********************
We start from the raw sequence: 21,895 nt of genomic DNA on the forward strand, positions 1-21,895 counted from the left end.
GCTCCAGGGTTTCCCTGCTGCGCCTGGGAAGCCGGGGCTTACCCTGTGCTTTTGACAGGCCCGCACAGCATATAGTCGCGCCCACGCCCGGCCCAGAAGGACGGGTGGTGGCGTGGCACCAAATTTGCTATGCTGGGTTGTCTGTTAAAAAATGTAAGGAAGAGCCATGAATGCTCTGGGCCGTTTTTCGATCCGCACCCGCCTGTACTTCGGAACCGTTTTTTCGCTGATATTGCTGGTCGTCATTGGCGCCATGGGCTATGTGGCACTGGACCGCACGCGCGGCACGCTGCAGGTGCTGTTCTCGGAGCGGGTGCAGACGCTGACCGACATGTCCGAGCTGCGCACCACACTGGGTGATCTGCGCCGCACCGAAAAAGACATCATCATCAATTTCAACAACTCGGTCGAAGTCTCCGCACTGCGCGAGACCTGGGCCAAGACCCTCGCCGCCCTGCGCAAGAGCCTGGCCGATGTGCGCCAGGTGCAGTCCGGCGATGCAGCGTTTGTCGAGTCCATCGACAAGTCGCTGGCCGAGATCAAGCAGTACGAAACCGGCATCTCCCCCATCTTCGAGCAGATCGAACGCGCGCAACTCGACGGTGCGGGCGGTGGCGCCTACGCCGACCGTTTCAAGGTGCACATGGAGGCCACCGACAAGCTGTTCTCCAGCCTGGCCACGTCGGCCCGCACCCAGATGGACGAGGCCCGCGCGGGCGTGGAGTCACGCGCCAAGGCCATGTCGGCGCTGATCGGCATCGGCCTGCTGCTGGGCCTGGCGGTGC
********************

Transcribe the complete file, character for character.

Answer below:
We start from the raw sequence: 21,895 nt of genomic DNA on the forward strand, positions 1-21,895 counted from the left end.
GCTCCAGGGTTTCCCTGCTGCGCCTGGGAAGCCGGGGCTTACCCTGTGCTTTTGACAGGCCCGCACAGCATATAGTCGCGCCCACGCCCGGCCCAGAAGGACGGGTGGTGGCGTGGCACCAAATTTGCTATGCTGGGTTGTCTGTTAAAAAATGTAAGGAAGAGCCATGAATGCTCTGGGCCGTTTTTCGATCCGCACCCGCCTGTACTTCGGAACCGTTTTTTCGCTGATATTGCTGGTCGTCATTGGCGCCATGGGCTATGTGGCACTGGACCGCACGCGCGGCACGCTGCAGGTGCTGTTCTCGGAGCGGGTGCAGACGCTGACCGACATGTCCGAGCTGCGCACCACACTGGGTGATCTGCGCCGCACCGAAAAAGACATCATCATCAATTTCAACAACTCGGTCGAAGTCTCCGCACTGCGCGAGACCTGGGCCAAGACCCTCGCCGCCCTGCGCAAGAGCCTGGCCGATGTGCGCCAGGTGCAGTCCGGCGATGCAGCGTTTGTCGAGTCCATCGACAAGTCGCTGGCCGAGATCAAGCAGTACGAAACCGGCATCTCCCCCATCTTCGAGCAGATCGAACGCGCGCAACTCGACGGTGCGGGCGGTGGCGCCTACGCCGACCGTTTCAAGGTGCACATGGAGGCCACCGACAAGCTGTTCTCCAGCCTGGCCACGTCGGCCCGCACCCAGATGGACGAGGCCCGCGCGGGCGTGGAGTCACGCGCCAAGGCCATGTCGGCGCTGATCGGCATCGGCCTGCTGCTGGGCCTGGCGGTGC